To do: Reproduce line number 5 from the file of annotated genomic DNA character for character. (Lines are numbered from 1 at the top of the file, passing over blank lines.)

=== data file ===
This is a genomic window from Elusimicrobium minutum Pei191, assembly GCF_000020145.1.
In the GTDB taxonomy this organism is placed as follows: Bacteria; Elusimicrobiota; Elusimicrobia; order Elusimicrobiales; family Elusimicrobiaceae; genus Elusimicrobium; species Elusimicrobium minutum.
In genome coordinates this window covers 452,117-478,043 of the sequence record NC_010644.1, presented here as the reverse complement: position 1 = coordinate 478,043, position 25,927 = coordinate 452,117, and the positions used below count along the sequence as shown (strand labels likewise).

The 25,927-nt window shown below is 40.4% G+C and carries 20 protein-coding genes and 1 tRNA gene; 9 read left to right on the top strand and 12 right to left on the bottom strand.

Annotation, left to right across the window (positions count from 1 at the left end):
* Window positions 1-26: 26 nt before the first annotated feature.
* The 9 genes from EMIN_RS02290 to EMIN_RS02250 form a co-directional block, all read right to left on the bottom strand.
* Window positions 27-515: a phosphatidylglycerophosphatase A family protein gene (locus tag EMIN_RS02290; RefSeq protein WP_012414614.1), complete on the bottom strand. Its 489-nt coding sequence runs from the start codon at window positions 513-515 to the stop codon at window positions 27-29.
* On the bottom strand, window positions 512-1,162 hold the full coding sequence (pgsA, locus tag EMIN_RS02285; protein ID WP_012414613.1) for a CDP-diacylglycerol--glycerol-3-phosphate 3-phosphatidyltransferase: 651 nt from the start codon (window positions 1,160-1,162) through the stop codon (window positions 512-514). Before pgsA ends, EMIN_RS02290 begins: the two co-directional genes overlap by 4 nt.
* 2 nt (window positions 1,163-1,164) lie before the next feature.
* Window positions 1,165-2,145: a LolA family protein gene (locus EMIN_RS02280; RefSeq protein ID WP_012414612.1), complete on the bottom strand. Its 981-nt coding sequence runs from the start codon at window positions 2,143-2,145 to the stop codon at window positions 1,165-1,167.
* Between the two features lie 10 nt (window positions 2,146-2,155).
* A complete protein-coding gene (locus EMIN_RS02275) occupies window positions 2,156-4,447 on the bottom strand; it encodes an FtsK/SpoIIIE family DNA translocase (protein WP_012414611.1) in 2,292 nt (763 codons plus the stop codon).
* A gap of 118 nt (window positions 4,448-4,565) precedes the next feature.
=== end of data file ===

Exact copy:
Annotation, left to right across the window (positions count from 1 at the left end):